Stephanie Zacharek of Time stated that "Even within this highly synthetic world, Pitt and Cotillard give sturdy, coded performances that feel naturalistic, not phony: They understand clearly that their chief mission is to tap the tradition of melodrama, and they take it seriously. Somehow, almost incomprehensibly, it all works. Allied looks old but smells new, and the scent is heady." Eric Eisenberg from CinemaBlend gave the film four out of five, praising the performances of Pitt and Cotillard and stating they "prove again why they're two of the best in the business." Rex Reed from The New York Observer gave the film four out of four, writing: "Beautiful, bold and blazing with sex and suspense, Allied is a gorgeously photographed, intensely romantic, action-packed film by the great director Robert Zemeckis with two titanic star performances by Brad Pitt and Marion Cotillard that delivers something for everyone." At Deadline Hollywood, Pete Hammond, in addition to praising the performances, screenplay and direction, gave praise to Alan Silvestri's score, citing it as one of his best works. For RogerEbert.com, Peter Sobcynzki gave the film 4 stars, highlighting the music from Alan Silvestri, the cinematography from Don Burgess and the costume design from Joanna Johnston. In his summary he wrote, "It is a lovely homage to the kind of entertainment that Hollywood used to put out in the day without breaking a sweat, while still strong and sure enough to work on viewers who have never seen any of the films to which it pays tribute."
Conversely, The Pittsburgh Post-Gazette's Gary Rotstein wrote that notwithstanding "so many shared plot references [to] Casablanca", while that film is "among the greatest films of all time ... the other is about as flat as one of those WWII wall maps on which swastikas denote all the German-occupied parts of Europe". Peter Bradshaw, in his 2 star review for The Guardian, cited the film as "arduous" and the script as "an unconvincing and sluggish pastiche of a war movie". He would also write critically of Pitt and Cotillard's chemistry, comparing them to "thesp robots from Westworld with some kind of Google Translate chip implanted in their heads". David Rooney of The Hollywood Reporter was also critical of Pitt and Cotillard's chemistry, stating "neither Pitt nor Cotillard is terribly persuasive at conveying the smoldering passions that catch Max and Marianne off guard after their initially circumspect interactions". This would tie into his criticisms of Knight's screenplay, which he referred to as "flaccid". Oliver Lyttleton of The Playlist shared similar sentiments about the script, finding any aspect of Knight's script that appeared to focus on the characters and deceit of the situation to be "constantly undermined by the actual execution". Lyttleton would also be critical of the visual effects and the third act of the film, drawing a comparison of "malevolently" splicing scenes of Michael Bay's Pearl Harbor into Alfred Hitchcock's Notorious. Robert Abele of TheWrap thought about the screenplay "Screenwriter Knight fumbles with the plot’s emotional impulses and ticking plot requirements, with neither holding ground long enough to give the movie momentum." Abele was also critical of the lead performances and their chemistry, referring to Pitt as "miscast" and finding Cotillard ill-fitting for her role.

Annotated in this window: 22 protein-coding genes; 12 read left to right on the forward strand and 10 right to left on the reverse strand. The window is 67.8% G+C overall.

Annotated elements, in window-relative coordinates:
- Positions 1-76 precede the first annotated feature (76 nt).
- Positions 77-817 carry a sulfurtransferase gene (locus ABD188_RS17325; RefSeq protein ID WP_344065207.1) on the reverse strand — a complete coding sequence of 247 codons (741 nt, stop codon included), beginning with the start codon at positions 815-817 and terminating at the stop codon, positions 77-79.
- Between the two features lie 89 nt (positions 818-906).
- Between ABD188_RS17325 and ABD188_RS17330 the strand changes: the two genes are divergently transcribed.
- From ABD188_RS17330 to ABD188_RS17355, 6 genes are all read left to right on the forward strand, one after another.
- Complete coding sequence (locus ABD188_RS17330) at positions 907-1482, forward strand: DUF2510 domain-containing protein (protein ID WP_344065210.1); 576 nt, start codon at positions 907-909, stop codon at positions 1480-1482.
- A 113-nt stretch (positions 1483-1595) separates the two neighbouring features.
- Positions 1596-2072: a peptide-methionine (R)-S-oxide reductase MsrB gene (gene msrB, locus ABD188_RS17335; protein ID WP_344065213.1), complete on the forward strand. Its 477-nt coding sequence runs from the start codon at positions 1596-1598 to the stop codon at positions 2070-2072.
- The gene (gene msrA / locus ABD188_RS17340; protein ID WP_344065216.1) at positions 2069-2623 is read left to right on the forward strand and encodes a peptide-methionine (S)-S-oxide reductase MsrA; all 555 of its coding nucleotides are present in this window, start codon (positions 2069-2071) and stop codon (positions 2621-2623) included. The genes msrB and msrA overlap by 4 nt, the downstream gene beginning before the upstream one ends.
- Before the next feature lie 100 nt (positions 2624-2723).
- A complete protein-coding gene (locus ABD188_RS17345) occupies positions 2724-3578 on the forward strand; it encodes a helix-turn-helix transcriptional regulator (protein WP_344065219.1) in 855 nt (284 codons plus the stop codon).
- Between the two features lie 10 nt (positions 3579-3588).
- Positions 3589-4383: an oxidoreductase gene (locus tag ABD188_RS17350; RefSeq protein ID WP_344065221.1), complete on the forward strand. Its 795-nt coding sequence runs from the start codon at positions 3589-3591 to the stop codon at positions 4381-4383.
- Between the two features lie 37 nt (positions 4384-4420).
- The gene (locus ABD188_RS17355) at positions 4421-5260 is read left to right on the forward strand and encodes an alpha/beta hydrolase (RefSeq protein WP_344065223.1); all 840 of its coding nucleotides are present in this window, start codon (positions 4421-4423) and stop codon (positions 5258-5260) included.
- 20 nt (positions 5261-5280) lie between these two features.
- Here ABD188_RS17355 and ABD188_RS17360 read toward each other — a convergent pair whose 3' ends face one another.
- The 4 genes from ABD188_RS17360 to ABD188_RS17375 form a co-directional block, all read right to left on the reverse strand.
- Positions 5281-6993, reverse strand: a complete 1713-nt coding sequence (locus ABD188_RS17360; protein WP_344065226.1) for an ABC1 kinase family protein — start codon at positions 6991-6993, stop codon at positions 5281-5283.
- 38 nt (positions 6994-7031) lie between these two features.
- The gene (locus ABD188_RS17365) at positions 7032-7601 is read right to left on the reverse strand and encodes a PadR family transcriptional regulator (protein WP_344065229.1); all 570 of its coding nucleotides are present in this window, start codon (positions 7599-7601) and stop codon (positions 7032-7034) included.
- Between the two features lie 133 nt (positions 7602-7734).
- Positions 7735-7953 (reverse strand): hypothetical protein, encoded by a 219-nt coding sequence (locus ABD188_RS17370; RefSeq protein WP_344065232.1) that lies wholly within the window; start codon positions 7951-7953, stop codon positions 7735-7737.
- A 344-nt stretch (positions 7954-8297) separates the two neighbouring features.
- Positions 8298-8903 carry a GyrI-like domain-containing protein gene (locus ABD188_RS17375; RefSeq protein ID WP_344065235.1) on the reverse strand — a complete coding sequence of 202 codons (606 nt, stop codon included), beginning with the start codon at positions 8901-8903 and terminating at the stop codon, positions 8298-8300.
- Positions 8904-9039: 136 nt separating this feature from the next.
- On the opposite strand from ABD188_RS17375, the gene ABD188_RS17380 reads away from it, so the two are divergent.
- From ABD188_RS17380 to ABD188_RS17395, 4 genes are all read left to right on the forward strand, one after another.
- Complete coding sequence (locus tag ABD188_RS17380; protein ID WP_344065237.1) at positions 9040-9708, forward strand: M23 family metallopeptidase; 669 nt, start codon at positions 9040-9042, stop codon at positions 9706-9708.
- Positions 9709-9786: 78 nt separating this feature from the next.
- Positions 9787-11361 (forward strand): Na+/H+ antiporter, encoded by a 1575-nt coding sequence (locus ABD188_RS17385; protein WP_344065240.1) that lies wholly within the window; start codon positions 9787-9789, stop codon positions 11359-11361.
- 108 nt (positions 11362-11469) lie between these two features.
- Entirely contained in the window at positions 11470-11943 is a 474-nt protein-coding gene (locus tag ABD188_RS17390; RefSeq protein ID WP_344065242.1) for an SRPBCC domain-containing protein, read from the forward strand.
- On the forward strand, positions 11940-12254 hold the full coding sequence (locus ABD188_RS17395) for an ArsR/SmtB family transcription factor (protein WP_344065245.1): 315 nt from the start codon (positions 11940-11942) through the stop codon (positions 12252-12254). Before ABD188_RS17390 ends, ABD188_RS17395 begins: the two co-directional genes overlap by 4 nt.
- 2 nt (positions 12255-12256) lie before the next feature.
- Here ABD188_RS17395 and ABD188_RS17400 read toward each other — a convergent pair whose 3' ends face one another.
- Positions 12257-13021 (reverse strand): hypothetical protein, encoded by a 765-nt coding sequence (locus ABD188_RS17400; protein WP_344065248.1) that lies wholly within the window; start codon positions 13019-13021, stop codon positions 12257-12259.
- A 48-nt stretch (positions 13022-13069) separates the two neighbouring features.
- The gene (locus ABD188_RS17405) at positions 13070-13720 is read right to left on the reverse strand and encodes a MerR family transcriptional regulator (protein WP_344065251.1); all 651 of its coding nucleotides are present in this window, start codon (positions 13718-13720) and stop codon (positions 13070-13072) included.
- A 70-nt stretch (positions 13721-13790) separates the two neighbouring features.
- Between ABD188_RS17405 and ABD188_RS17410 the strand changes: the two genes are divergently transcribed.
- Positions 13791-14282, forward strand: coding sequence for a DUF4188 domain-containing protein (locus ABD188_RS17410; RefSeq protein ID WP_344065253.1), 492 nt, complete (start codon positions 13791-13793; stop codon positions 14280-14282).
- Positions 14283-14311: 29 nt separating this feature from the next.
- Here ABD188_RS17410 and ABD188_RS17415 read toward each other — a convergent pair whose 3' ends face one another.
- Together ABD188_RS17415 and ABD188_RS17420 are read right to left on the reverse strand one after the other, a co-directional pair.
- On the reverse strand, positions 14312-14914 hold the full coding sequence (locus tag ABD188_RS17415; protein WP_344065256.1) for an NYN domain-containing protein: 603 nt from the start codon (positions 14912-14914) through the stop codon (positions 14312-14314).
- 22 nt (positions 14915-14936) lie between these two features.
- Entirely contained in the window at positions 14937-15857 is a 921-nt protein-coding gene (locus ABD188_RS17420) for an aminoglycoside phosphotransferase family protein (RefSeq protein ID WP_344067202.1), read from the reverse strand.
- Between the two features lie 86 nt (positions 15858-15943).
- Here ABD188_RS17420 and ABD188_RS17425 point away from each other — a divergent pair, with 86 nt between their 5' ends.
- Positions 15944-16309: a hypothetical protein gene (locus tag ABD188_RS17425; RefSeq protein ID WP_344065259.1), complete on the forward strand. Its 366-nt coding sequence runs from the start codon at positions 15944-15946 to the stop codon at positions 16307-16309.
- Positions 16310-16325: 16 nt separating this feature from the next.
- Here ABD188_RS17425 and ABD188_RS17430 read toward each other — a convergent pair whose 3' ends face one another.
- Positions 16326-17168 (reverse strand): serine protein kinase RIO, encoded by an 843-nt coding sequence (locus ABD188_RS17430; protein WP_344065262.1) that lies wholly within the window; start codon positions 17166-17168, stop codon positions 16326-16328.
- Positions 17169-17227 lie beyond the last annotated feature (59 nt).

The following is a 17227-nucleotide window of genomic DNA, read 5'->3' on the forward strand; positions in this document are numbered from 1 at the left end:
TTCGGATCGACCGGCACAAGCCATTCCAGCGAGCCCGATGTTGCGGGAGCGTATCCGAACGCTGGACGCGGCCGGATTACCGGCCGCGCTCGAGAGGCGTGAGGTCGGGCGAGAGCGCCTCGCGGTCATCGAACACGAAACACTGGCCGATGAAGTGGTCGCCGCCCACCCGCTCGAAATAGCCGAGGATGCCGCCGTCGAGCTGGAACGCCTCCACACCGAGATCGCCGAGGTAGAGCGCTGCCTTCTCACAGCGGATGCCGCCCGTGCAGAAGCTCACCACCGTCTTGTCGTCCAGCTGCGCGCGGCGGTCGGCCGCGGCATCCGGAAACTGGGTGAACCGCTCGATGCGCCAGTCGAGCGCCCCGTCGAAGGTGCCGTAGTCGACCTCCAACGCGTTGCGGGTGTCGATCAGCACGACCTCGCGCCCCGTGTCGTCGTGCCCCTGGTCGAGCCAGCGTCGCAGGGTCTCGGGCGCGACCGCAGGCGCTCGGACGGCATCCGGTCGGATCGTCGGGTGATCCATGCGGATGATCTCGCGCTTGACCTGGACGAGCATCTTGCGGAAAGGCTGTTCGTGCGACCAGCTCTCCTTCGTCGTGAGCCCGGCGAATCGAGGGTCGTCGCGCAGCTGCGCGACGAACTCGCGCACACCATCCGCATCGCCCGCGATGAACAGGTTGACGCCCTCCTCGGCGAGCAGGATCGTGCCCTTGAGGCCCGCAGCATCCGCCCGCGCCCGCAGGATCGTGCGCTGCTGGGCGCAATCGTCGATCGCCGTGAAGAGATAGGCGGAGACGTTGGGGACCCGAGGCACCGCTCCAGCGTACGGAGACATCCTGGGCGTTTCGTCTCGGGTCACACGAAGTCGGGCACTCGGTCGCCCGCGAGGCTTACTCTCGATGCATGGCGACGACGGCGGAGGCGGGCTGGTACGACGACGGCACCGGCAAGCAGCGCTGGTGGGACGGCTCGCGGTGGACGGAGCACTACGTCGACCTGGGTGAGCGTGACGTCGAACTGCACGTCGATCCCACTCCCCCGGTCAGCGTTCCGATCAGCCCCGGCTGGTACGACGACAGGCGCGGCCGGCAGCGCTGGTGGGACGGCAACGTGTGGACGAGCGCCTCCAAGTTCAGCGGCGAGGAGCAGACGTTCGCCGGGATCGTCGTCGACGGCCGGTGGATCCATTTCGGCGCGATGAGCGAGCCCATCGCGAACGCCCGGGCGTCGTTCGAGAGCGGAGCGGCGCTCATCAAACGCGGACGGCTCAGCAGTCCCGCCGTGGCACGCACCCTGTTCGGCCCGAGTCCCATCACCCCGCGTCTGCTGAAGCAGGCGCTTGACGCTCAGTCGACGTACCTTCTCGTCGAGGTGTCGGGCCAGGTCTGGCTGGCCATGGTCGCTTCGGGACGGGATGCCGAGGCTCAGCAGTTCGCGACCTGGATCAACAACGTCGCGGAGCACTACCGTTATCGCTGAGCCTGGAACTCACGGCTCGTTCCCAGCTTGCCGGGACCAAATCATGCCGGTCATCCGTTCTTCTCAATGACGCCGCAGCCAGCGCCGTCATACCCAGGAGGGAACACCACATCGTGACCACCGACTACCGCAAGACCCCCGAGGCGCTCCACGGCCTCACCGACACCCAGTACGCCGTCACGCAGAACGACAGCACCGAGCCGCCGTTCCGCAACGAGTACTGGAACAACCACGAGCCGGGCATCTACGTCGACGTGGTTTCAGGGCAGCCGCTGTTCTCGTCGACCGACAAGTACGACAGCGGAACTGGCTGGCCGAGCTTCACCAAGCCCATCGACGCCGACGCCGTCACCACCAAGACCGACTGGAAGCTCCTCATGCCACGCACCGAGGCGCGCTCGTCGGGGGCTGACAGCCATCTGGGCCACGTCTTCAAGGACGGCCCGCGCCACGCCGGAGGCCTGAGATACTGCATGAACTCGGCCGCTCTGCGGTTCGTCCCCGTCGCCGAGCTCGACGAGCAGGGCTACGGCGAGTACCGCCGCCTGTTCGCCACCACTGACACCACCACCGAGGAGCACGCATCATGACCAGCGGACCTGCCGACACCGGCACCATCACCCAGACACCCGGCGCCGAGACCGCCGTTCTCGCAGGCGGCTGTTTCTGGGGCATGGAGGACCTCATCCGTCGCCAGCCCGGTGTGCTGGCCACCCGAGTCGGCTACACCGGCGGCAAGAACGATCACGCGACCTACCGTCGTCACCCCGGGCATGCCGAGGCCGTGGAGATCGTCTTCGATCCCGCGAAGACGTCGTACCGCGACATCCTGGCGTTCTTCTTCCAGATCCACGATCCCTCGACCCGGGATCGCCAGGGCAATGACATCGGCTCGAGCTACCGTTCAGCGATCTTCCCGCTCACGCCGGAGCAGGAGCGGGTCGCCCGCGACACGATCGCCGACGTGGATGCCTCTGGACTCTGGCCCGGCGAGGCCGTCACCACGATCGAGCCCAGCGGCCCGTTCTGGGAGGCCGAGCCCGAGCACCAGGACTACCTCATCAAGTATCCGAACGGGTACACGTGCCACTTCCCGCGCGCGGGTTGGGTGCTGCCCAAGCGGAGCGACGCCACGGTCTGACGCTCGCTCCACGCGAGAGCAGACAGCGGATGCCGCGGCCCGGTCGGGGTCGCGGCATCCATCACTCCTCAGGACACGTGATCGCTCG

|Award||Date of ceremony||Category||Recipients||Result||Ref.|
|Academy Awards||February 26, 2017||Best Costume Design||Joanna Johnston||Nominated|||
|British Academy Film Awards||February 12, 2017||Best Costume Design||Nominated|||
|Critics' Choice Movie Awards||December 11, 2016||Best Costume Design||Nominated|||
|Jupiter Awards||March 29, 2017||Best International Actor||Brad Pitt||Nominated|||
|Satellite Awards||February 19, 2017||Best Art Direction and Production Design||Gary Freeman||Nominated|||
|Saturn Awards||June 28, 2017||Best Action or Adventure Film||Nominated|||
|Visual Effects Society Awards||February 7, 2017||Outstanding Supporting Visual Effects in a Photoreal Feature||Kevin Baillie, Brennan Doyle, Viktor Muller, Sandra Scott and Richard Van Den Bergh||Nominated|||
|Women Film Critics Circle||December 19, 2016||Best Screen Couple||Allied||Nominated|||
|Best Equality of the Sexes||Nominated|